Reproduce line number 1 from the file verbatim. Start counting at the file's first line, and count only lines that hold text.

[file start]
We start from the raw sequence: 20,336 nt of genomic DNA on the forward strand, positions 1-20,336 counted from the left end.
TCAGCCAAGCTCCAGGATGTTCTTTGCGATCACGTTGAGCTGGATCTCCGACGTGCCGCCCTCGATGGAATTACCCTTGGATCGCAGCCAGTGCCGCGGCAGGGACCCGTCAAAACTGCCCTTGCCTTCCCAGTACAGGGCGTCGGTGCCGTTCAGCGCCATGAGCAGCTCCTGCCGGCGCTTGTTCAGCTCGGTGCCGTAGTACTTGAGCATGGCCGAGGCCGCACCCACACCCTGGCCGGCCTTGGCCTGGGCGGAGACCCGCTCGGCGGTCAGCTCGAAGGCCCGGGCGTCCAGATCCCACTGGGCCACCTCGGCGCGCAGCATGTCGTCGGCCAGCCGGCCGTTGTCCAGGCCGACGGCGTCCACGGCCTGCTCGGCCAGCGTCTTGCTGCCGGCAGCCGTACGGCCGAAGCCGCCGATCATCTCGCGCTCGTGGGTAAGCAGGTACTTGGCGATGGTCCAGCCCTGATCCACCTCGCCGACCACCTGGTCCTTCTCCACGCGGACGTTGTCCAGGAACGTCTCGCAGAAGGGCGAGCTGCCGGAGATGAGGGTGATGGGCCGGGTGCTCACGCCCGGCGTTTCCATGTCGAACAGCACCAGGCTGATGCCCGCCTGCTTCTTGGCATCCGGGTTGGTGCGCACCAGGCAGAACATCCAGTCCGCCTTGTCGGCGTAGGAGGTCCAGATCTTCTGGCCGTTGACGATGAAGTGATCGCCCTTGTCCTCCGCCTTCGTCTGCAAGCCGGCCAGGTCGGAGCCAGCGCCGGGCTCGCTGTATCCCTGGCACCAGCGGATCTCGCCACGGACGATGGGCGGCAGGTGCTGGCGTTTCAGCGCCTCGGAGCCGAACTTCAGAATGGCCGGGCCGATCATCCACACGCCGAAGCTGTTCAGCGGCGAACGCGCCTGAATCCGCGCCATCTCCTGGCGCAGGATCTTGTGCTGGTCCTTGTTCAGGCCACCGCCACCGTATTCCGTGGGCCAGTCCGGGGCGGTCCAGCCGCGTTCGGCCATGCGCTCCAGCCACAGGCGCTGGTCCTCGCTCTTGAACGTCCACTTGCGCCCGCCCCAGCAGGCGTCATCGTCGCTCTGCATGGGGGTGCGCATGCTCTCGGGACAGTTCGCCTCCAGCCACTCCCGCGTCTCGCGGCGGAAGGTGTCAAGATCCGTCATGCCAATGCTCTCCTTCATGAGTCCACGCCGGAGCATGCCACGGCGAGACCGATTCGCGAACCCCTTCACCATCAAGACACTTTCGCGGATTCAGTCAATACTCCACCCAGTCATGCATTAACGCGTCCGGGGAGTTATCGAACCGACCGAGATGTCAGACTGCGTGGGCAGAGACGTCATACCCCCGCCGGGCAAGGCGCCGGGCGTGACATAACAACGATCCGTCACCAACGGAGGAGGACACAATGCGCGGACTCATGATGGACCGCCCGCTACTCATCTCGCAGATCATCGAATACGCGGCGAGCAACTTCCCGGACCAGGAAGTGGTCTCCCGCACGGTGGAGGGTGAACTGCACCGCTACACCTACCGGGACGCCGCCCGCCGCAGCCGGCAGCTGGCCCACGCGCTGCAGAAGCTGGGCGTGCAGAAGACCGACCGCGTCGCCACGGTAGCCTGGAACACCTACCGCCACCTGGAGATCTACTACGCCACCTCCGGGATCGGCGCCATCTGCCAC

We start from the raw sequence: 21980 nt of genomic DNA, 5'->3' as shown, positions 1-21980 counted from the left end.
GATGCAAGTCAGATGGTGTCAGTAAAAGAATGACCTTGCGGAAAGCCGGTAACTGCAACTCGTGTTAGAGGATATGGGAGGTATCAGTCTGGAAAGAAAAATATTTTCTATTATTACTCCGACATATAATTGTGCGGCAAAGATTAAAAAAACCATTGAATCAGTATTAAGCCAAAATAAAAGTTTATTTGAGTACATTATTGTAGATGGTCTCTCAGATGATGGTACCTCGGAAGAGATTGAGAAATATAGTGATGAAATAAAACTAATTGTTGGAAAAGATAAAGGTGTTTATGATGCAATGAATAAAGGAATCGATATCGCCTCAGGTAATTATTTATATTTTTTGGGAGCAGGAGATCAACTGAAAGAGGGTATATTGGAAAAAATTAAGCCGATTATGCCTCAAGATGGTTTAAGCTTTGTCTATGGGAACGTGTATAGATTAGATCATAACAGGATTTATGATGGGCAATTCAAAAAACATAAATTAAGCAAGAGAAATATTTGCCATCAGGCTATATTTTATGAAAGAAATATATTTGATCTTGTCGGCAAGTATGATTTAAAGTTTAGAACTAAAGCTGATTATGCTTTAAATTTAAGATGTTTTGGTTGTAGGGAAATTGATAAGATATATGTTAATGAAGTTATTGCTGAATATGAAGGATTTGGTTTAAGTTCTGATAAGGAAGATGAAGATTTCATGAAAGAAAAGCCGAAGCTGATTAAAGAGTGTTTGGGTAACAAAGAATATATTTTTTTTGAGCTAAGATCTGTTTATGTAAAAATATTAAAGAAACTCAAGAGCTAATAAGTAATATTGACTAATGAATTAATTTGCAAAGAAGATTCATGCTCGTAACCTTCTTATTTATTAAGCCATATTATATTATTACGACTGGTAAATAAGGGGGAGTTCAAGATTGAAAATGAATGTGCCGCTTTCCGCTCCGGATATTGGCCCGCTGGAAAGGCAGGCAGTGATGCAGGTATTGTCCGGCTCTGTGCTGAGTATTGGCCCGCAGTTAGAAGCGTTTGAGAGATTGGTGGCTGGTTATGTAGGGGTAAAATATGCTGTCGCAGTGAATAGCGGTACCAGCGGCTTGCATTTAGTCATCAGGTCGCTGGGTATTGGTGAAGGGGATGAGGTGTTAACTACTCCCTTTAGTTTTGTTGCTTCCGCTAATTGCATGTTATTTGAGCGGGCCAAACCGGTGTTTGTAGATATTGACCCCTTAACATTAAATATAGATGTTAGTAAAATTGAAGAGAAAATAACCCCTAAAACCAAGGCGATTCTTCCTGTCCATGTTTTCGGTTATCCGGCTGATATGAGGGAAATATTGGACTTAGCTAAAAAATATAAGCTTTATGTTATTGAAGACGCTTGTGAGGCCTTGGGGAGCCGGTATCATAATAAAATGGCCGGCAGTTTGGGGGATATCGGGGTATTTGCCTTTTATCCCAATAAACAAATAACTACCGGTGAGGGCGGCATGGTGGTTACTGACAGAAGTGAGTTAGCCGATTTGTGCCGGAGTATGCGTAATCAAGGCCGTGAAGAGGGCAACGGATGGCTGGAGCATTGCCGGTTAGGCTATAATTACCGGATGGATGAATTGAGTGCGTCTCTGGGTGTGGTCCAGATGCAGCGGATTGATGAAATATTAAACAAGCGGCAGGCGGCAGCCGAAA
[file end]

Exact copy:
We start from the raw sequence: 20,336 nt of genomic DNA on the forward strand, positions 1-20,336 counted from the left end.